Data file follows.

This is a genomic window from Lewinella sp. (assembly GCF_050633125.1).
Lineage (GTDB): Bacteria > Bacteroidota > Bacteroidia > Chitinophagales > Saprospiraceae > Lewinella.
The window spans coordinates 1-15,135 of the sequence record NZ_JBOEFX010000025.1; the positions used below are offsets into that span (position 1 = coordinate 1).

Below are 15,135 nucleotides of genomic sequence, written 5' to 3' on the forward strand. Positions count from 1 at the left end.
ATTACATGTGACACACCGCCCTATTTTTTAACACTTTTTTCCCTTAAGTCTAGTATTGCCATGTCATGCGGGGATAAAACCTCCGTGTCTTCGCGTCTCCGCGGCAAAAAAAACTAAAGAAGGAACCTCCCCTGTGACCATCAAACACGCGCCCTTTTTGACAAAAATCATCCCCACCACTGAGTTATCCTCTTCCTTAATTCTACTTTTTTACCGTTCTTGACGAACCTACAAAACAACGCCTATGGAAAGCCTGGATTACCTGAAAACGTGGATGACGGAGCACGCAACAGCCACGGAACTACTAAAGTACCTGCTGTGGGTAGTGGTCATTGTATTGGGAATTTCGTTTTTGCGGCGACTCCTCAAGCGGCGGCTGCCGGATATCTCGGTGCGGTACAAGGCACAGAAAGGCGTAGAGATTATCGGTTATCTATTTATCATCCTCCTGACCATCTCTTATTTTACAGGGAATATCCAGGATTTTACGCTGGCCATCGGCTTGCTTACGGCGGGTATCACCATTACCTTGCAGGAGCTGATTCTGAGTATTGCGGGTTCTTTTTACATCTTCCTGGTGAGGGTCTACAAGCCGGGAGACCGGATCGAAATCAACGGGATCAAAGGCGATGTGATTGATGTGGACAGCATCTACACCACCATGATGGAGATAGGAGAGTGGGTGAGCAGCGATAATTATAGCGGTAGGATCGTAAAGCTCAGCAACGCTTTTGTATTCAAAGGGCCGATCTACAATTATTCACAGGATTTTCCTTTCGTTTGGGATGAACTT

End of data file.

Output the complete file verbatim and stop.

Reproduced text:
This is a genomic window from Lewinella sp. (assembly GCF_050633125.1).
Lineage (GTDB): Bacteria > Bacteroidota > Bacteroidia > Chitinophagales > Saprospiraceae > Lewinella.
The window spans coordinates 1-15,135 of the sequence record NZ_JBOEFX010000025.1; the positions used below are offsets into that span (position 1 = coordinate 1).

Below are 15,135 nucleotides of genomic sequence, written 5' to 3' on the forward strand. Positions count from 1 at the left end.
ATTACATGTGACACACCGCCCTATTTTTTAACACTTTTTTCCCTTAAGTCTAGTATTGCCATGTCATGCGGGGATAAAACCTCCGTGTCTTCGCGTCTCCGCGGCAAAAAAAACTAAAGAAGGAACCTCCCCTGTGACCATCAAACACGCGCCCTTTTTGACAAAAATCATCCCCACCACTGAGTTATCCTCTTCCTTAATTCTACTTTTTTACCGTTCTTGACGAACCTACAAAACAACGCCTATGGAAAGCCTGGATTACCTGAAAACGTGGATGACGGAGCACGCAACAGCCACGGAACTACTAAAGTACCTGCTGTGGGTAGTGGTCATTGTATTGGGAATTTCGTTTTTGCGGCGACTCCTCAAGCGGCGGCTGCCGGATATCTCGGTGCGGTACAAGGCACAGAAAGGCGTAGAGATTATCGGTTATCTATTTATCATCCTCCTGACCATCTCTTATTTTACAGGGAATATCCAGGATTTTACGCTGGCCATCGGCTTGCTTACGGCGGGTATCACCATTACCTTGCAGGAGCTGATTCTGAGTATTGCGGGTTCTTTTTACATCTTCCTGGTGAGGGTCTACAAGCCGGGAGACCGGATCGAAATCAACGGGATCAAAGGCGATGTGATTGATGTGGACAGCATCTACACCACCATGATGGAGATAGGAGAGTGGGTGAGCAGCGATAATTATAGCGGTAGGATCGTAAAGCTCAGCAACGCTTTTGTATTCAAAGGGCCGATCTACAATTATTCACAGGATTTTCCTTTCGTTTGGGATGAACTT